Miller, Thomas

, a very worthy and intelligent bookseller, and well known to men of literary curiosity for upwards of half a century, at his residence at Bungay in Suffolk, was born at Norwich, Aug. 14, 1732. He was apprenticed to a grocer, but his fondness for reading | induced him, on commencing business for himself, to apportion part of his shop for the bookselling business, which at length engrossed the whole of his attention, time, and capital; and for many years he enlarged his stock so as to make it an object of importance with collectors in all parts of the kingdom, who were not more pleased with his judicious selection of copies, than the integrity with which he transacted business. About 1782 he published a catalogue of his collection of books, engraved portraits, and coins, which for interest and value exceeded at that time any other country collection? except, perhaps, that of the late Mr. Edwards of Halifax. Mr. Miller was a great reader, and possessing an excellent memory, he acquired that fund of general knowledge, particularly of literary history, which not only rendered him an instructive and entertaining companion, but gave a considerable value to his opinions of books, when consulted by his learned customers. At a period of life, when unfortunately he was too far advanced for such an undertaking, he projected a history of his native county, Suffolk, and circulated a well-written prospectus of his plan. His habits of industrious research, and natural fondness for investigating topographical antiquities, would have enabled him to render this a valuable contribution to our stock of county histories; but, independent of his age, his eye-sight failed him soon after he had made his design known, and he was obliged to relinquish it. In 1799 he became quite blind, but continued in business until his death, July 25, 1804. There is a very fine private portrait of Mr, Miller, engraved at the expence of his affectionate son, the very eminent bookseller in Albemarle-street, who lately retired from business, carrying with him the high esteem and respect of his numerous friends and brethren. In 1795, when it became a fashion among tradesmen in the country to circulate provincial half-pennies, Mr. Miller sen. had a die cast; but an accident happening to one of the blocks, when only twentythree pieces were struck off, he, like a true antiquary, declined having a fresh one made. This coin (which is very finely engraved, and bears a strong profile likeness of himself) is known to collectors by the name of “The Miller half-penny.” He was extremely careful into whose hands the impressions went; and they are now become so rare as to produce at sales from three to five guineas. 1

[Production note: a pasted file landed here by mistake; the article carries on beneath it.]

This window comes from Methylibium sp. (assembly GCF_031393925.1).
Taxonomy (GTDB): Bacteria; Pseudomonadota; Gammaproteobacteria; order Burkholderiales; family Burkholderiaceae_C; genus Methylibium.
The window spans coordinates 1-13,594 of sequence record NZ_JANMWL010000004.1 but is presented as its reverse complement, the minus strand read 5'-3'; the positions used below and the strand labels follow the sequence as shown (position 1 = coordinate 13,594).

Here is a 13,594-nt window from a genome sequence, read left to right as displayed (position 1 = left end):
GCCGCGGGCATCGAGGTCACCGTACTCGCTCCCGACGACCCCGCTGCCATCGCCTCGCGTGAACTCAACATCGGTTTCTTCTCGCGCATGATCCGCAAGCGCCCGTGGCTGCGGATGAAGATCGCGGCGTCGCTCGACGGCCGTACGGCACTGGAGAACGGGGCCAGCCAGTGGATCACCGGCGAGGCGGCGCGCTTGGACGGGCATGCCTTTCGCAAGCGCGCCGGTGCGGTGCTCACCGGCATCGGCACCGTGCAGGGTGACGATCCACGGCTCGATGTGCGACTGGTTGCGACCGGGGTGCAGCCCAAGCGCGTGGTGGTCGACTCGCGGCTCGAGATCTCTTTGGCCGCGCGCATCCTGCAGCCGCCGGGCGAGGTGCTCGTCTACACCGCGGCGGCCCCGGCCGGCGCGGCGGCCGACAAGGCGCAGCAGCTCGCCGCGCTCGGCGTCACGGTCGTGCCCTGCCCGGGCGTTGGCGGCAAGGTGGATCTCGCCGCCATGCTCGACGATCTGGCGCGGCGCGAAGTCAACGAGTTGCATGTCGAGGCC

1 Nichols’s Bowyer. Private information.